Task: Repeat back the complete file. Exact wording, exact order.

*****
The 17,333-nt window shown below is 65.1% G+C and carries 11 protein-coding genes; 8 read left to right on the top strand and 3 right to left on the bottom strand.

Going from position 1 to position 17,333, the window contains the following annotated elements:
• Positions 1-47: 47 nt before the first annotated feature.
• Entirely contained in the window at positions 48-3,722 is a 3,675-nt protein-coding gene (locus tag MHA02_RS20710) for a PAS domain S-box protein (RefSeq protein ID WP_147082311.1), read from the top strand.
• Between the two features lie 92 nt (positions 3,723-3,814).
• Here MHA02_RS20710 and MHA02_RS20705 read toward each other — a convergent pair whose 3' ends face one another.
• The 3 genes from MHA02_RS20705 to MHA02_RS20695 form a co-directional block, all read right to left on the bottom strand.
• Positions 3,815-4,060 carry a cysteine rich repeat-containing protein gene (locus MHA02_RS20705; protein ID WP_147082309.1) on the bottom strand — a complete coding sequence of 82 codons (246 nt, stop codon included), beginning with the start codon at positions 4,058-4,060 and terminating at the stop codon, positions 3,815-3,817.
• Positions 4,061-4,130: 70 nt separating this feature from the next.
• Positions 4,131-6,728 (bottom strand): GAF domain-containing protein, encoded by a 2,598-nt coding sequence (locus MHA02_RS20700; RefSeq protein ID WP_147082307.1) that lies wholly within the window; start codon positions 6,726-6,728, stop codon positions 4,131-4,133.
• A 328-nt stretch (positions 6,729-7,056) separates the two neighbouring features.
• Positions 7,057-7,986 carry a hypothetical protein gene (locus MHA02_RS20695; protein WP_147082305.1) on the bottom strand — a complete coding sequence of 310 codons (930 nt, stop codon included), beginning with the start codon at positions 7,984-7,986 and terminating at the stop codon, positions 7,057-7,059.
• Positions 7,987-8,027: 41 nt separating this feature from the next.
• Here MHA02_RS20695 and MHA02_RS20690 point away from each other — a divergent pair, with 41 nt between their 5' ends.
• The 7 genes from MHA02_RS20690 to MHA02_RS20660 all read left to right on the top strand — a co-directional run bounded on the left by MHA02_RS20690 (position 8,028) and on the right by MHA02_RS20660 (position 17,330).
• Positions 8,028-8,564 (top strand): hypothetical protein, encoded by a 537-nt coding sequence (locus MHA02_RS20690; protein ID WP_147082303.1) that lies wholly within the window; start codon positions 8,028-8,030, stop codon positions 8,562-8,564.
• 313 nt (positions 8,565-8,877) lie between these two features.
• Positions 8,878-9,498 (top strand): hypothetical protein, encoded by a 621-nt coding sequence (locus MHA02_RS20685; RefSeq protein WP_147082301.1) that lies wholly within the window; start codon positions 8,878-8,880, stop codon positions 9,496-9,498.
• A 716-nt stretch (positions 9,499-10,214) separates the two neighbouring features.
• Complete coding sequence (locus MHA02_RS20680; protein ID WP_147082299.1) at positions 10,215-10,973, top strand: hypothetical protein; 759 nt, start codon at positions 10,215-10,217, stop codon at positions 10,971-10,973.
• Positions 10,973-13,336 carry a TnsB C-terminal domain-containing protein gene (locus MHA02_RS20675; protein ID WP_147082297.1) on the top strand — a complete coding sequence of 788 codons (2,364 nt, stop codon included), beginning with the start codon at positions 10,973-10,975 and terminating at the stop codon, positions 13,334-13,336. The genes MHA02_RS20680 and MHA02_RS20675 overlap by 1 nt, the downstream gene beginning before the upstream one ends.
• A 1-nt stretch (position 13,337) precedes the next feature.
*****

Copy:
The 17,333-nt window shown below is 65.1% G+C and carries 11 protein-coding genes; 8 read left to right on the top strand and 3 right to left on the bottom strand.

Going from position 1 to position 17,333, the window contains the following annotated elements:
• Positions 1-47: 47 nt before the first annotated feature.
• Entirely contained in the window at positions 48-3,722 is a 3,675-nt protein-coding gene (locus tag MHA02_RS20710) for a PAS domain S-box protein (RefSeq protein ID WP_147082311.1), read from the top strand.
• Between the two features lie 92 nt (positions 3,723-3,814).
• Here MHA02_RS20710 and MHA02_RS20705 read toward each other — a convergent pair whose 3' ends face one another.
• The 3 genes from MHA02_RS20705 to MHA02_RS20695 form a co-directional block, all read right to left on the bottom strand.
• Positions 3,815-4,060 carry a cysteine rich repeat-containing protein gene (locus MHA02_RS20705; protein ID WP_147082309.1) on the bottom strand — a complete coding sequence of 82 codons (246 nt, stop codon included), beginning with the start codon at positions 4,058-4,060 and terminating at the stop codon, positions 3,815-3,817.
• Positions 4,061-4,130: 70 nt separating this feature from the next.
• Positions 4,131-6,728 (bottom strand): GAF domain-containing protein, encoded by a 2,598-nt coding sequence (locus MHA02_RS20700; RefSeq protein ID WP_147082307.1) that lies wholly within the window; start codon positions 6,726-6,728, stop codon positions 4,131-4,133.
• A 328-nt stretch (positions 6,729-7,056) separates the two neighbouring features.
• Positions 7,057-7,986 carry a hypothetical protein gene (locus MHA02_RS20695; protein WP_147082305.1) on the bottom strand — a complete coding sequence of 310 codons (930 nt, stop codon included), beginning with the start codon at positions 7,984-7,986 and terminating at the stop codon, positions 7,057-7,059.
• Positions 7,987-8,027: 41 nt separating this feature from the next.
• Here MHA02_RS20695 and MHA02_RS20690 point away from each other — a divergent pair, with 41 nt between their 5' ends.
• The 7 genes from MHA02_RS20690 to MHA02_RS20660 all read left to right on the top strand — a co-directional run bounded on the left by MHA02_RS20690 (position 8,028) and on the right by MHA02_RS20660 (position 17,330).
• Positions 8,028-8,564 (top strand): hypothetical protein, encoded by a 537-nt coding sequence (locus MHA02_RS20690; protein ID WP_147082303.1) that lies wholly within the window; start codon positions 8,028-8,030, stop codon positions 8,562-8,564.
• 313 nt (positions 8,565-8,877) lie between these two features.
• Positions 8,878-9,498 (top strand): hypothetical protein, encoded by a 621-nt coding sequence (locus MHA02_RS20685; RefSeq protein WP_147082301.1) that lies wholly within the window; start codon positions 8,878-8,880, stop codon positions 9,496-9,498.
• A 716-nt stretch (positions 9,499-10,214) separates the two neighbouring features.
• Complete coding sequence (locus MHA02_RS20680; protein ID WP_147082299.1) at positions 10,215-10,973, top strand: hypothetical protein; 759 nt, start codon at positions 10,215-10,217, stop codon at positions 10,971-10,973.
• Positions 10,973-13,336 carry a TnsB C-terminal domain-containing protein gene (locus MHA02_RS20675; protein ID WP_147082297.1) on the top strand — a complete coding sequence of 788 codons (2,364 nt, stop codon included), beginning with the start codon at positions 10,973-10,975 and terminating at the stop codon, positions 13,334-13,336. The genes MHA02_RS20680 and MHA02_RS20675 overlap by 1 nt, the downstream gene beginning before the upstream one ends.
• A 1-nt stretch (position 13,337) precedes the next feature.